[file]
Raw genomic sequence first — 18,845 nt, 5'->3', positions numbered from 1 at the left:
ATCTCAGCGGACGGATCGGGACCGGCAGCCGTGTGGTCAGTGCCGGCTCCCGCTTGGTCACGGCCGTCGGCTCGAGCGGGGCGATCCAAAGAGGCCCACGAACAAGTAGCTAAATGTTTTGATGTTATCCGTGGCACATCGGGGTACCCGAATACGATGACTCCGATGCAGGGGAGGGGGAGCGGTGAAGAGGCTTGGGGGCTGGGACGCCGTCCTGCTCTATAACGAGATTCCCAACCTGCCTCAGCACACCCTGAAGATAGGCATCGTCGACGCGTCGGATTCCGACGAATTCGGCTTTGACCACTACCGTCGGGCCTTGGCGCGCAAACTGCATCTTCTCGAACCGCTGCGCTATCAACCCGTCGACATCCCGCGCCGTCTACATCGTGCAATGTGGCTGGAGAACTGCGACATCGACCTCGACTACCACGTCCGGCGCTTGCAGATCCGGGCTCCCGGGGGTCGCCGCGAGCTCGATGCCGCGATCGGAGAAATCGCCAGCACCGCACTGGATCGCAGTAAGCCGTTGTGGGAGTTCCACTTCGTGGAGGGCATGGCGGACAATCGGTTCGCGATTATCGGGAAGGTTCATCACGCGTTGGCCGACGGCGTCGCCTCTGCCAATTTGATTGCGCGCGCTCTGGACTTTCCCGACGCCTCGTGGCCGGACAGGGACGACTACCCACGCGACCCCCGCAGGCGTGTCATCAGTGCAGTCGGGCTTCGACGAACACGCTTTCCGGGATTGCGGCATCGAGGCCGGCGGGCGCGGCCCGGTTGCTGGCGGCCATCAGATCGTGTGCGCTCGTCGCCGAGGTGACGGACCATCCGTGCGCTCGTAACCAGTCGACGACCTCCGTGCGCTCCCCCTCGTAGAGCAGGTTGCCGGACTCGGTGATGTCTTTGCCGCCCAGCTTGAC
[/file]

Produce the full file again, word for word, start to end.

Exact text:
Raw genomic sequence first — 18,845 nt, 5'->3', positions numbered from 1 at the left:
ATCTCAGCGGACGGATCGGGACCGGCAGCCGTGTGGTCAGTGCCGGCTCCCGCTTGGTCACGGCCGTCGGCTCGAGCGGGGCGATCCAAAGAGGCCCACGAACAAGTAGCTAAATGTTTTGATGTTATCCGTGGCACATCGGGGTACCCGAATACGATGACTCCGATGCAGGGGAGGGGGAGCGGTGAAGAGGCTTGGGGGCTGGGACGCCGTCCTGCTCTATAACGAGATTCCCAACCTGCCTCAGCACACCCTGAAGATAGGCATCGTCGACGCGTCGGATTCCGACGAATTCGGCTTTGACCACTACCGTCGGGCCTTGGCGCGCAAACTGCATCTTCTCGAACCGCTGCGCTATCAACCCGTCGACATCCCGCGCCGTCTACATCGTGCAATGTGGCTGGAGAACTGCGACATCGACCTCGACTACCACGTCCGGCGCTTGCAGATCCGGGCTCCCGGGGGTCGCCGCGAGCTCGATGCCGCGATCGGAGAAATCGCCAGCACCGCACTGGATCGCAGTAAGCCGTTGTGGGAGTTCCACTTCGTGGAGGGCATGGCGGACAATCGGTTCGCGATTATCGGGAAGGTTCATCACGCGTTGGCCGACGGCGTCGCCTCTGCCAATTTGATTGCGCGCGCTCTGGACTTTCCCGACGCCTCGTGGCCGGACAGGGACGACTACCCACGCGACCCCCGCAGGCGTGTCATCAGTGCAGTCGGGCTTCGACGAACACGCTTTCCGGGATTGCGGCATCGAGGCCGGCGGGCGCGGCCCGGTTGCTGGCGGCCATCAGATCGTGTGCGCTCGTCGCCGAGGTGACGGACCATCCGTGCGCTCGTAACCAGTCGACGACCTCCGTGCGCTCCCCCTCGTAGAGCAGGTTGCCGGACTCGGTGATGTCTTTGCCGCCCAGCTTGAC